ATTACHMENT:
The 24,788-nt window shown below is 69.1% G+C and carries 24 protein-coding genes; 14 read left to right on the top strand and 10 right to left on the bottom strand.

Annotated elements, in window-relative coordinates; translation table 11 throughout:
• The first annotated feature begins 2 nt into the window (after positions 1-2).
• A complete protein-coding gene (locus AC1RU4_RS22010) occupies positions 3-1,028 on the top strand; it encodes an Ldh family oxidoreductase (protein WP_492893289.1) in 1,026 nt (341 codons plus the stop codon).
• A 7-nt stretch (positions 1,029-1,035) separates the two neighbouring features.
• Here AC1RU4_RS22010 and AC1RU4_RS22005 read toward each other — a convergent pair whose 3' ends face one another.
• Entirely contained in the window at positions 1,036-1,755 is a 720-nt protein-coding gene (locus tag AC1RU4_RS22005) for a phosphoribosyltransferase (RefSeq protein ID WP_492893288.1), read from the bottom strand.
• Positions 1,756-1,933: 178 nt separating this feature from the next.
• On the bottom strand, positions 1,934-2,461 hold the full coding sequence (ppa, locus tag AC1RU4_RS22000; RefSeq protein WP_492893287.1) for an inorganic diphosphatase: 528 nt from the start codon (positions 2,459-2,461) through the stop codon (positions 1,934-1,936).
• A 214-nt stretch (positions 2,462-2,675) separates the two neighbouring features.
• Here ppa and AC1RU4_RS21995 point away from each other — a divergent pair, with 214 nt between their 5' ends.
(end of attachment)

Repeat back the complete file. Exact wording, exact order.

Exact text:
The 24,788-nt window shown below is 69.1% G+C and carries 24 protein-coding genes; 14 read left to right on the top strand and 10 right to left on the bottom strand.

Annotated elements, in window-relative coordinates; translation table 11 throughout:
• The first annotated feature begins 2 nt into the window (after positions 1-2).
• A complete protein-coding gene (locus AC1RU4_RS22010) occupies positions 3-1,028 on the top strand; it encodes an Ldh family oxidoreductase (protein WP_492893289.1) in 1,026 nt (341 codons plus the stop codon).
• A 7-nt stretch (positions 1,029-1,035) separates the two neighbouring features.
• Here AC1RU4_RS22010 and AC1RU4_RS22005 read toward each other — a convergent pair whose 3' ends face one another.
• Entirely contained in the window at positions 1,036-1,755 is a 720-nt protein-coding gene (locus tag AC1RU4_RS22005) for a phosphoribosyltransferase (RefSeq protein ID WP_492893288.1), read from the bottom strand.
• Positions 1,756-1,933: 178 nt separating this feature from the next.
• On the bottom strand, positions 1,934-2,461 hold the full coding sequence (ppa, locus tag AC1RU4_RS22000; RefSeq protein WP_492893287.1) for an inorganic diphosphatase: 528 nt from the start codon (positions 2,459-2,461) through the stop codon (positions 1,934-1,936).
• A 214-nt stretch (positions 2,462-2,675) separates the two neighbouring features.
• Here ppa and AC1RU4_RS21995 point away from each other — a divergent pair, with 214 nt between their 5' ends.